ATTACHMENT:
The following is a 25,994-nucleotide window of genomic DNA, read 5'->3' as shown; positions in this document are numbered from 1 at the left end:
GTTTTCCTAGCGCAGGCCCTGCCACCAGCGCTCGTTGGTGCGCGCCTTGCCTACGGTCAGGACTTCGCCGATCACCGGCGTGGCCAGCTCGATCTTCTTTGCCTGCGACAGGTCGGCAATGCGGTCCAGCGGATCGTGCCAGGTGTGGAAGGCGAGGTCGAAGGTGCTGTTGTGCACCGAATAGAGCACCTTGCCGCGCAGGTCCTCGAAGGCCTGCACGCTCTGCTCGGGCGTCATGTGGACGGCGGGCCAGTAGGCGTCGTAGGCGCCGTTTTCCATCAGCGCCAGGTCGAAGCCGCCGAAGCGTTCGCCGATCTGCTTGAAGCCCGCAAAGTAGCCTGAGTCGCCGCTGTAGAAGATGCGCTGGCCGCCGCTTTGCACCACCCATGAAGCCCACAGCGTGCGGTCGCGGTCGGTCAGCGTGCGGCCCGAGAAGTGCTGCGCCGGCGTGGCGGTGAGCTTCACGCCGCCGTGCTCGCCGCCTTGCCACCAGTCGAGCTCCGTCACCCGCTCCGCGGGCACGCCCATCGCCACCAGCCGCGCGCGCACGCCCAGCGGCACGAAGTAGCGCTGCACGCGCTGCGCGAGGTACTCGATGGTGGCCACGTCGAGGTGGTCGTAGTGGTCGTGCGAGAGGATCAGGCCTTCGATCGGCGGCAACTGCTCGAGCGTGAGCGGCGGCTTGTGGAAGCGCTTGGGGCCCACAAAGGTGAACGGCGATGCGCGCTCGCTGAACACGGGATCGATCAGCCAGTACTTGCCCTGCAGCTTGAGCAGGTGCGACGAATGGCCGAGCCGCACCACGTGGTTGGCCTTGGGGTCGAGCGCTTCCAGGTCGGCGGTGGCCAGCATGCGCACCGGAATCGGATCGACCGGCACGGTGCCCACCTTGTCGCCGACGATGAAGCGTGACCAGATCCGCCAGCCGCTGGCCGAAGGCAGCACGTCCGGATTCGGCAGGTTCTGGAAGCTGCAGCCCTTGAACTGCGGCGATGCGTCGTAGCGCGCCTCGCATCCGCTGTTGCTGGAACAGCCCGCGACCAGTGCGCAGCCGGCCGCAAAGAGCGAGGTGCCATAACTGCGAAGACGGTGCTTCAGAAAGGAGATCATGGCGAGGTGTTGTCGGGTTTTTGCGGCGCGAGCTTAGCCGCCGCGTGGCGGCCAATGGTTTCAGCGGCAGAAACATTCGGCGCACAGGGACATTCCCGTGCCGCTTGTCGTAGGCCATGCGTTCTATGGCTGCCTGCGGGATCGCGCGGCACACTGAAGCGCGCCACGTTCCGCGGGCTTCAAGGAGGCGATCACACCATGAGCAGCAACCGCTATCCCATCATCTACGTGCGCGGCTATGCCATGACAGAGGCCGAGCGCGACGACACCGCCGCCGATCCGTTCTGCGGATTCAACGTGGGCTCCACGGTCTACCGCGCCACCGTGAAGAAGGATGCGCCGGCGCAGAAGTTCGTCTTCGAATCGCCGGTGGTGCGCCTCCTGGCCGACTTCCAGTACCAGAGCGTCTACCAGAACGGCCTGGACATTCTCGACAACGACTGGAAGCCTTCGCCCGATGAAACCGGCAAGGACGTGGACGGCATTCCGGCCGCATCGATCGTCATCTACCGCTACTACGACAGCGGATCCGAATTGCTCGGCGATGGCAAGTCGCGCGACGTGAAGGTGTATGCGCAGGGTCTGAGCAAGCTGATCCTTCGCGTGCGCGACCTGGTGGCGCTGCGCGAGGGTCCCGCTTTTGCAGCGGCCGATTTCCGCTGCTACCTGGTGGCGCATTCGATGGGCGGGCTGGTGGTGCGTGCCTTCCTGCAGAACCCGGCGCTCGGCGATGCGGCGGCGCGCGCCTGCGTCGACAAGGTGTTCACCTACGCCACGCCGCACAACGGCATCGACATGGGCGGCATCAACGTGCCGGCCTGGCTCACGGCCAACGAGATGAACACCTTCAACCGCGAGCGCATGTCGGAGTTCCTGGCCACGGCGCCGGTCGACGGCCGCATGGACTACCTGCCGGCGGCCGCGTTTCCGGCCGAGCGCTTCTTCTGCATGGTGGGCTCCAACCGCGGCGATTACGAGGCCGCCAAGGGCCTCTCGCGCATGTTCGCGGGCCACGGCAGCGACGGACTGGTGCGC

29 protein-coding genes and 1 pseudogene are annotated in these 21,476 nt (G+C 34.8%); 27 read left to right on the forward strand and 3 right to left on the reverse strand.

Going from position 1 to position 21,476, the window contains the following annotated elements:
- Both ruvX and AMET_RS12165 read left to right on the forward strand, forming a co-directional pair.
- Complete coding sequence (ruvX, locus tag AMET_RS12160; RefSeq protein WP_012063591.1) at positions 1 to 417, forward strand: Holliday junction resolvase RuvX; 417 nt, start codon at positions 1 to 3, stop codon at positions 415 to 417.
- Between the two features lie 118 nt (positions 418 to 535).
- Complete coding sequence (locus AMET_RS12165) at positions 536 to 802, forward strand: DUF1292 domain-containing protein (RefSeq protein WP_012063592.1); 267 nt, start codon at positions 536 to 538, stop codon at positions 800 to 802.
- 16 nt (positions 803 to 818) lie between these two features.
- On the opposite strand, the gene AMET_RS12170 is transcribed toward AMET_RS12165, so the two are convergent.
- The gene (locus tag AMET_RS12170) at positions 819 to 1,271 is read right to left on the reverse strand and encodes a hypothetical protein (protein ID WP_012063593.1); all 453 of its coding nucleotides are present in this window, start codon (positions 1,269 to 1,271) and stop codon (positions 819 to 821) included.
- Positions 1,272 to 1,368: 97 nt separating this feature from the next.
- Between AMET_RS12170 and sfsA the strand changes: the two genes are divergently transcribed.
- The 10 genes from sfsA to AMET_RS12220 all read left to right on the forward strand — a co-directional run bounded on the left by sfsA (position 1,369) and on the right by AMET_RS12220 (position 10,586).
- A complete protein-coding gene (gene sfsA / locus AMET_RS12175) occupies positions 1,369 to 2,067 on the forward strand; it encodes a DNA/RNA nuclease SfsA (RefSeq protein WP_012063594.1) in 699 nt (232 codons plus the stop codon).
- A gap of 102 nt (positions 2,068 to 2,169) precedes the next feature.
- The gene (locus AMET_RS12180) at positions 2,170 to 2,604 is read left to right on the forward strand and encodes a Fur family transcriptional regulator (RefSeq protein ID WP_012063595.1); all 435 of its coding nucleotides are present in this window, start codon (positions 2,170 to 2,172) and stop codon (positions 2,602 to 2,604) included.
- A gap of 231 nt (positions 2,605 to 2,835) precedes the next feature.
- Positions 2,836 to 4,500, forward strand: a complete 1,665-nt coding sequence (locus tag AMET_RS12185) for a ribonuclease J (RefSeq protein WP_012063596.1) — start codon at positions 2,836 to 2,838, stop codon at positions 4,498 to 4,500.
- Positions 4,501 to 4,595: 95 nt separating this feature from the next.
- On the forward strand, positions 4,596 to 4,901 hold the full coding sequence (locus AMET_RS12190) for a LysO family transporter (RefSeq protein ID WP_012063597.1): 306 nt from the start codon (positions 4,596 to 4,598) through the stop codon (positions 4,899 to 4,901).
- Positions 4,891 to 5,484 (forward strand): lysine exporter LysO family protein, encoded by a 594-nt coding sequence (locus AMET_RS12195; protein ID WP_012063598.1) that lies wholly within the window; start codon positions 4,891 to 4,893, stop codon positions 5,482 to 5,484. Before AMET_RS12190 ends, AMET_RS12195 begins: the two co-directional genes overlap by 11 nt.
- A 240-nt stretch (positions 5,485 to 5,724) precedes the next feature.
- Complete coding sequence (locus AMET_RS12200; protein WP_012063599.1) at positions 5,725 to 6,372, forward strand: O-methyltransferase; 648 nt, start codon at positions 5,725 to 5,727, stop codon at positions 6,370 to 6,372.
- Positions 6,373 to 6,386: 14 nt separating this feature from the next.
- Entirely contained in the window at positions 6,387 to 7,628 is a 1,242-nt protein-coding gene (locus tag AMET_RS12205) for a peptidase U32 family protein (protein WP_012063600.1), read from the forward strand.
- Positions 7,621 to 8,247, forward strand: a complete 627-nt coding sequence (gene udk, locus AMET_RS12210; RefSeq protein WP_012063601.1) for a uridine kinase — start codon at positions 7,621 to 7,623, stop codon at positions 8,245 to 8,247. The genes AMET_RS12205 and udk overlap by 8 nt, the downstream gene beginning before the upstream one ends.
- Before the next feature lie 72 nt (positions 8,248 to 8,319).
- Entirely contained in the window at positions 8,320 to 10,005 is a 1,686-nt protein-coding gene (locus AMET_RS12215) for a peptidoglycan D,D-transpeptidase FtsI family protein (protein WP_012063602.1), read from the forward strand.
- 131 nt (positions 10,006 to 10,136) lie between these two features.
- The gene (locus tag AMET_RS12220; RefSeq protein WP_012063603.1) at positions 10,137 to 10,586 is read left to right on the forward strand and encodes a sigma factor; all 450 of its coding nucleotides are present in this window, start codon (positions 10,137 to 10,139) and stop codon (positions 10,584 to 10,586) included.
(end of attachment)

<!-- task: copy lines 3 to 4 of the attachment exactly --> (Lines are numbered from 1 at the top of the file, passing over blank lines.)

29 protein-coding genes and 1 pseudogene are annotated in these 21,476 nt (G+C 34.8%); 27 read left to right on the forward strand and 3 right to left on the reverse strand.

Going from position 1 to position 21,476, the window contains the following annotated elements: